Big pick-up in the carry trade

By Tim Cohen 10 April 2019

Illustrative image. Photo: Markus Spiske/Unsplash

Hallelujah! The carry trade is back. Huge excitement. Small problem — nobody really knows where it is or how big it is. What we do know is that it’s definitely a good thing, and we should be very happy. Possibly.

One of the most important and simultaneously intangible aspects of the huge wash of money rushing around the world is the carry trade. At its most basic, it is an enormously simple, effective, and fast way of making money.

If that’s the case, then lots of people are doing it, right? You betcha. So why aren’t we all doing it? That, in fact, is a very good question.

The way the trade works is this: You borrow money on a vast scale in a developed country, and you invest in government debt in a developing country and pocket the difference in the interest rates. If you think that’s too simple, you would be right, because there are reasons why there is an interest rate differential. There are, in short, risks.

The first risk is that the interest rate differential will be wiped out by a decline in the currency of the country you invest in. For example, Turkey’s three-month deposit rate currently stands at 28%, while the same rate in the US about 2.6%. So if you invest, say, one billion dollars, in three months you will make a profit of $63.5-million. That huge wodge of boodle is effectively the difference between the interest rate you are paying in the US and the interest rate at which you are being paid in Turkey. There is almost nothing that would get you rich faster than that outside of helping your Colombian mates with their luggage at Heathrow.

But if the Turkish lira drops by 25% in that time, you are losing rather than winning rather large dollops of cash. You could hedge that risk, but that’s going to cost you too, so that may be a partial, but not a complete answer. It’s a bet: You could lose.

The other risk is that interest rates change. If Turkish interest rates go down and the US rates go up, you might have a problem. You could try to hedge those too, but once again, at a cost. Or you could minimise the risk by investing in several emerging market bonds at the same time.

The danger of interest rates differences becoming narrower has been what has been restricting the carry trade for the past year or so. But recently, it seems, US interest rates are unlikely to change and may even go down. Emerging market interest rates, too, have been pretty steady. Currencies have been trading in a range, and some emerging market currencies have even been strengthening. All of this is just heaven for the carry trade.

So how big is this puppy? It’s very difficult to tell because it’s hard to distinguish ordinary investment in government debt from the carry trade.

According to Futuregrowth portfolio manager Wikus Furstenberg “the only honest answer is that it is impossible to quantify the split, except to state that the presence of the foreign investor is substantial enough to drive yields in a certain direction at times. It really depends on so many other variables that may and may not play out simultaneously”.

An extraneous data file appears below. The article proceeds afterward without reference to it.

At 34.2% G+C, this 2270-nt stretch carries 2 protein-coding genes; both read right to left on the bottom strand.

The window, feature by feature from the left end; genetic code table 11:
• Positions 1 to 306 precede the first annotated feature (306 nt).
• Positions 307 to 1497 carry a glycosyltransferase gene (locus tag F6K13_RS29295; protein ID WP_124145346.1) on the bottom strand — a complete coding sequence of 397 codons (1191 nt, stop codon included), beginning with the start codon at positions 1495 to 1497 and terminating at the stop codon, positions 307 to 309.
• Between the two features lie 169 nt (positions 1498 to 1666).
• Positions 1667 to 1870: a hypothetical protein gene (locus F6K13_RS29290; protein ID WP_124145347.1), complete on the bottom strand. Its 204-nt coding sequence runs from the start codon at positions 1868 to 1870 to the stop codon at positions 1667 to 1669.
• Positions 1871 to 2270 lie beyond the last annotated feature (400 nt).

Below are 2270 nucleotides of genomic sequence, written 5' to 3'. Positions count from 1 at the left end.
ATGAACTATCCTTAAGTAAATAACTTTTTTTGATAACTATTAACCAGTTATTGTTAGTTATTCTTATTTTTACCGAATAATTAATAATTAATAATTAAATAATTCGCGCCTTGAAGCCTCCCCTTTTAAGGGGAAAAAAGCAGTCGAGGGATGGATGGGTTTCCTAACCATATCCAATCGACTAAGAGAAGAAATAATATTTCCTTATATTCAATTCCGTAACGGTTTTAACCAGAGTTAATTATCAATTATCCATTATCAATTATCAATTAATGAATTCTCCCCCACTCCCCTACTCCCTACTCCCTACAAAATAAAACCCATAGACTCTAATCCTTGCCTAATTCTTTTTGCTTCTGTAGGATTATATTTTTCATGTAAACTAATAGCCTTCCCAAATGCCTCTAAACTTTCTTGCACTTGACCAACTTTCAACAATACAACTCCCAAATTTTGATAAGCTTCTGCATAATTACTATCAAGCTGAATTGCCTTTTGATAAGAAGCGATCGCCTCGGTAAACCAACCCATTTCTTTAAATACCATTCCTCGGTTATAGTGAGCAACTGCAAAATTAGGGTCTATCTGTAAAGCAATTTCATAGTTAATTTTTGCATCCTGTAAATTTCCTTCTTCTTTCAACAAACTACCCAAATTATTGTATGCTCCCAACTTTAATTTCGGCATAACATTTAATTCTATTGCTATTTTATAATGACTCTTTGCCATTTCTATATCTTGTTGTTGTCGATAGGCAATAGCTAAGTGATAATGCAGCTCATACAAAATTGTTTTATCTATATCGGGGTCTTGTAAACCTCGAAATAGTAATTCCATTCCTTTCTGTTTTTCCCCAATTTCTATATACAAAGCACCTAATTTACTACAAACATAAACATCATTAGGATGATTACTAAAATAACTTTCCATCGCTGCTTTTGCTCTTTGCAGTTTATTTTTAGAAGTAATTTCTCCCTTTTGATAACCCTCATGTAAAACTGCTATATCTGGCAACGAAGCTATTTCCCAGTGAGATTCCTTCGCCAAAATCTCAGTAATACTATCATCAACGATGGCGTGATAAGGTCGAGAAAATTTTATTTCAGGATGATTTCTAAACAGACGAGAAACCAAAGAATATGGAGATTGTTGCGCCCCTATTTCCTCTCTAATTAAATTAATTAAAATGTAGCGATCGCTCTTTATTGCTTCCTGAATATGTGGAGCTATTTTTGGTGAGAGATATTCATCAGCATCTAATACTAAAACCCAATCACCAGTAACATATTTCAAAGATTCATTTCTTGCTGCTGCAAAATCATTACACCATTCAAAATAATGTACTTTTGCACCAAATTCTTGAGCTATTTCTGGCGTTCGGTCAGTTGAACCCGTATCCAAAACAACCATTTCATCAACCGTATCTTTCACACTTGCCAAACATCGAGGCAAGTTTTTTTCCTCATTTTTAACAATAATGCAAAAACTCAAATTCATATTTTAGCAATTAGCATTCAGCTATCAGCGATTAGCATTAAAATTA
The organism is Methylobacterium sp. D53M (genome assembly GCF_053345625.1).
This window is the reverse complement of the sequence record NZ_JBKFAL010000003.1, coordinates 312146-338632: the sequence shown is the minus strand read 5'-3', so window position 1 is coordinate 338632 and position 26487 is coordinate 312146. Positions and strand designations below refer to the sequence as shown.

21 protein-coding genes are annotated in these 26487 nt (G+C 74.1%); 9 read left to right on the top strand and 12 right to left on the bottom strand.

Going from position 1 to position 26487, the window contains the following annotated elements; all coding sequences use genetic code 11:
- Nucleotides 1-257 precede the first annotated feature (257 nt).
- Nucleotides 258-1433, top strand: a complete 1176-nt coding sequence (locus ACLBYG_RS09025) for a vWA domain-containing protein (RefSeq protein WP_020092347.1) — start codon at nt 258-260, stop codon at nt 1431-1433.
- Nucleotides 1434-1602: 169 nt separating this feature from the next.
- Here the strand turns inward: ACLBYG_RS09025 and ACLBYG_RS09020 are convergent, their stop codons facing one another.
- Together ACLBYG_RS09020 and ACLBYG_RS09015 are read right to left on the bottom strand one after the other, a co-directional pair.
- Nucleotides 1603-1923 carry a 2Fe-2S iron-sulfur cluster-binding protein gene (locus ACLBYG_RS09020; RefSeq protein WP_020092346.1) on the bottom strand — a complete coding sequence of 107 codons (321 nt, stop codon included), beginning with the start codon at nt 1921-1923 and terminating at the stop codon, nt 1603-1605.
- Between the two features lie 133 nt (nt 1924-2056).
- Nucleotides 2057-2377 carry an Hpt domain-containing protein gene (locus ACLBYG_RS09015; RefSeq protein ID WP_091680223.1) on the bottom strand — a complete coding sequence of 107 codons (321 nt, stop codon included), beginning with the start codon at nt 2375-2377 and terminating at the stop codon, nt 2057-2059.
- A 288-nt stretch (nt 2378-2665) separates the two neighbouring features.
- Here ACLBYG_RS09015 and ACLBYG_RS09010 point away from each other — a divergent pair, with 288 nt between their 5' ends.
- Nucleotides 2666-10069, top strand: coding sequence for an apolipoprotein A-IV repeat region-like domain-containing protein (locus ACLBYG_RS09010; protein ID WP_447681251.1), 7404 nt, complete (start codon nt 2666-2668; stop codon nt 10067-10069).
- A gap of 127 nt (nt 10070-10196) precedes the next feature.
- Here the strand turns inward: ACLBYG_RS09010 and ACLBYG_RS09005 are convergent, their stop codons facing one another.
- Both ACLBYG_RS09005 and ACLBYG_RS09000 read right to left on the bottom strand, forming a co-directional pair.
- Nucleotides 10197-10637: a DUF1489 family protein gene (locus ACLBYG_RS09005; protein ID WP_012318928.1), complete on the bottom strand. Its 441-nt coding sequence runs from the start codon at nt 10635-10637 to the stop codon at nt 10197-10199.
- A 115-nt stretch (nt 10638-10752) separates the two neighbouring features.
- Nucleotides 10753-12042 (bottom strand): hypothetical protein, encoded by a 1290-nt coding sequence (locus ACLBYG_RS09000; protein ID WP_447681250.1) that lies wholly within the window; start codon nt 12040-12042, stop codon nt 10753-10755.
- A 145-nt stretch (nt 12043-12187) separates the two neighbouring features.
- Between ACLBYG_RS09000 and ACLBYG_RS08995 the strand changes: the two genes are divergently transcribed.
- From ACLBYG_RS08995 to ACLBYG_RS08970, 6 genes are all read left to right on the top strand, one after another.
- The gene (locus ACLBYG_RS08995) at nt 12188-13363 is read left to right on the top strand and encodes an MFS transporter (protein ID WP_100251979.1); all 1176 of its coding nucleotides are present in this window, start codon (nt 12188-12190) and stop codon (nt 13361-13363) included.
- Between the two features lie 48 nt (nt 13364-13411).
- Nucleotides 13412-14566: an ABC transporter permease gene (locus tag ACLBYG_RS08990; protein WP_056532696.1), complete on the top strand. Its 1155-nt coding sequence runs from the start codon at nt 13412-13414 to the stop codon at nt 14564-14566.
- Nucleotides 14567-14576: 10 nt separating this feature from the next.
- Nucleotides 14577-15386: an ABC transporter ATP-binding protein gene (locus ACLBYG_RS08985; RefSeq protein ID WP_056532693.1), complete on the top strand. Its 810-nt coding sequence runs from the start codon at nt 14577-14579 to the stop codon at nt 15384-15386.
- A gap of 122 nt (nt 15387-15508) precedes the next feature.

We can get a clue, however, just by measuring the amount of money moving into emerging market debt, and the amounts of cash moving in this direction is staggering, but more importantly, the direction has changed recently. And the change has been dramatic.

According to the Wall Street Journal, for almost all of 2018, money was moving out of emerging market debt. But in January 2019, the wind changed. Every week, bar one, up to April 2019 something between one and four billion dollars on a net basis has been moving into emerging markets.

How much of that has come our way? It’s hard to know, but certainly, there has been a noticeable change in the market recently. That is indicated by Johannesburg Stock Exchange data which show a really huge increase in the proportion of local debt owned by foreigners, which gradually decreasing throughout 2018. But in 2019, that has turned around.

Furstenberg says that he suspects that the majority of local investors are neutral to defensively positioned.

This would indirectly lend more weight to foreign activity, specifically if they are keen buyers”. In other words, it’s the foreigners, not the locals who are moving the needle.

But Furstenburg also issues a warning.

There are good reasons for the yield variance and as an investor, you have to be particularly well informed about the fundamental reasons for these significantly higher yields”. There are at least some offshore fund managers who tend to place a bit more emphasis on the difference between interest rates as opposed to the reasons for the difference.

Still, it’s clear that foreign interest has perked up, he says.

And having people who want to put money in, well, there is nothing bad about that.

Until the wind changes direction again. DM

Correction: A previous version of this article miss-calculated the profit an investor might earn through the carry trade by investing in Turkish debt. Apologies for the error.


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